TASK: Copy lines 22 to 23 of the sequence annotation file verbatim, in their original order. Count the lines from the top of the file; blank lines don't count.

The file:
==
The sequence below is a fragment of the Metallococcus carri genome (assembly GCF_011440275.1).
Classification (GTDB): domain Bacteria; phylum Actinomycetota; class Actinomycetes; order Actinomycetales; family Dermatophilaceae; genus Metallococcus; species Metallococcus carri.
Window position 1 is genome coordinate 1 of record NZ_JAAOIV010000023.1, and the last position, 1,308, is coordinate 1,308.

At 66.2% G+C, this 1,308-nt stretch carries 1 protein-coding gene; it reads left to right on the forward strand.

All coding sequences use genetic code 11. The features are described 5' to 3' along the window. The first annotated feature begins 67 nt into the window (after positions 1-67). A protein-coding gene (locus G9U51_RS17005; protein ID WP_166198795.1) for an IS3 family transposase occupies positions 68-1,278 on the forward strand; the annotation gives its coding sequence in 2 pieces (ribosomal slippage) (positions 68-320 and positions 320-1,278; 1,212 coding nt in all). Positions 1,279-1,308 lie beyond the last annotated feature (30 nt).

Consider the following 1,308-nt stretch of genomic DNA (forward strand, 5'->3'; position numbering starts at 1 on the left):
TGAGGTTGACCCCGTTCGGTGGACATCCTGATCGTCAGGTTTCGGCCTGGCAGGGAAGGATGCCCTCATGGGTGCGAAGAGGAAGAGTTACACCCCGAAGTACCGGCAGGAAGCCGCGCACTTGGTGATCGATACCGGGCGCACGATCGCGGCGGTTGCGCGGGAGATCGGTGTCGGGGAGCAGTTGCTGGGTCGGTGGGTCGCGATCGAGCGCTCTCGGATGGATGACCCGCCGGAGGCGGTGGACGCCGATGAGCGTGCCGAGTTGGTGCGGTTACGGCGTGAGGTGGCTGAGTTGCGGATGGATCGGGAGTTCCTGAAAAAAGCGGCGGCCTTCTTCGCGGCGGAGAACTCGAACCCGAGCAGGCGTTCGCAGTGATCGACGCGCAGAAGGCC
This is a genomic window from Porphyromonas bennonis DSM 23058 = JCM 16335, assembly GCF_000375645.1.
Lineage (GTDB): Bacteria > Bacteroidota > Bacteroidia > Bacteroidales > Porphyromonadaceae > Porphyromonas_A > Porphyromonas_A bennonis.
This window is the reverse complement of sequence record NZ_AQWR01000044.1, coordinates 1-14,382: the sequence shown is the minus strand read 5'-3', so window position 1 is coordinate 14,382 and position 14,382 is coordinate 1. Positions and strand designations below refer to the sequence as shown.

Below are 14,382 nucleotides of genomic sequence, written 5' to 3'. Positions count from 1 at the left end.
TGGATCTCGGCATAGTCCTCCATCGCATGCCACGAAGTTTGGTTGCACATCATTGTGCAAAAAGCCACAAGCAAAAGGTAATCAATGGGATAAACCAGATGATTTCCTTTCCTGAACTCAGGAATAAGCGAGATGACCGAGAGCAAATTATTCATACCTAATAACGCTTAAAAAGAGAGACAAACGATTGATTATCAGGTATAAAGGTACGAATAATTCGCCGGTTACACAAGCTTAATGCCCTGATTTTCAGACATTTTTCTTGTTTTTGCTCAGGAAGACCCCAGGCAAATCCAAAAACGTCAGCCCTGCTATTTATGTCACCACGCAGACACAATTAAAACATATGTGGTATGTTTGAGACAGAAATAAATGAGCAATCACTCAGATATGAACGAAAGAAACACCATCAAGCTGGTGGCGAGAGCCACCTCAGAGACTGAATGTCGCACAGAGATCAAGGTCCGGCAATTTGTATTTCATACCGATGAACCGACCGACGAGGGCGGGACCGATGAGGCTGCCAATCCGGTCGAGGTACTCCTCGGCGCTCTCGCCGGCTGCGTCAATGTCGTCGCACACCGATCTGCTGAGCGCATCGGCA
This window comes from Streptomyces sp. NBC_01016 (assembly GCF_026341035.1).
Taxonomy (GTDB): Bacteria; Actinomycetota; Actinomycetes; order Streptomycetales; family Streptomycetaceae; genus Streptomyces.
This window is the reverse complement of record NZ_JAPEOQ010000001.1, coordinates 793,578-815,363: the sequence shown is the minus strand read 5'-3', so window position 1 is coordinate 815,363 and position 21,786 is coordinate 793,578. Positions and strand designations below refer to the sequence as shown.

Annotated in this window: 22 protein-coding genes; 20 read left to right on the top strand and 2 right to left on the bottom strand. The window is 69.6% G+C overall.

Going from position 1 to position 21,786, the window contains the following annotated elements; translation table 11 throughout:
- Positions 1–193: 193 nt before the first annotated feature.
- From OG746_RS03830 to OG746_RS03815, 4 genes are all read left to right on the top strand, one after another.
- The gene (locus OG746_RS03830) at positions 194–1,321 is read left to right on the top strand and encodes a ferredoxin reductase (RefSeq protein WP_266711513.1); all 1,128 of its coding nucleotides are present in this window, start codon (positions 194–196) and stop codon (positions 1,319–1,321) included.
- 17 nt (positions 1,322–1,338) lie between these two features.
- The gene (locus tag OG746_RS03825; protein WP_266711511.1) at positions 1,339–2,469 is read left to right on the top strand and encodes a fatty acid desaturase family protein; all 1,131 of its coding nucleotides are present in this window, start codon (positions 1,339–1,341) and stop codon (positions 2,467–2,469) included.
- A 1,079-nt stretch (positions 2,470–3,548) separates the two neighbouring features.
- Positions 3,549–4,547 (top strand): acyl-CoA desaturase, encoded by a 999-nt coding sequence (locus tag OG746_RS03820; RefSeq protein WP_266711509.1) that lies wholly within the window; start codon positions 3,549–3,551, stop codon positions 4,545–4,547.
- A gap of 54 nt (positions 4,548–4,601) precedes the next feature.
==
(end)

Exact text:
- The gene (locus tag OG746_RS03825; protein WP_266711511.1) at positions 1,339–2,469 is read left to right on the top strand and encodes a fatty acid desaturase family protein; all 1,131 of its coding nucleotides are present in this window, start codon (positions 1,339–1,341) and stop codon (positions 2,467–2,469) included.
- A 1,079-nt stretch (positions 2,470–3,548) separates the two neighbouring features.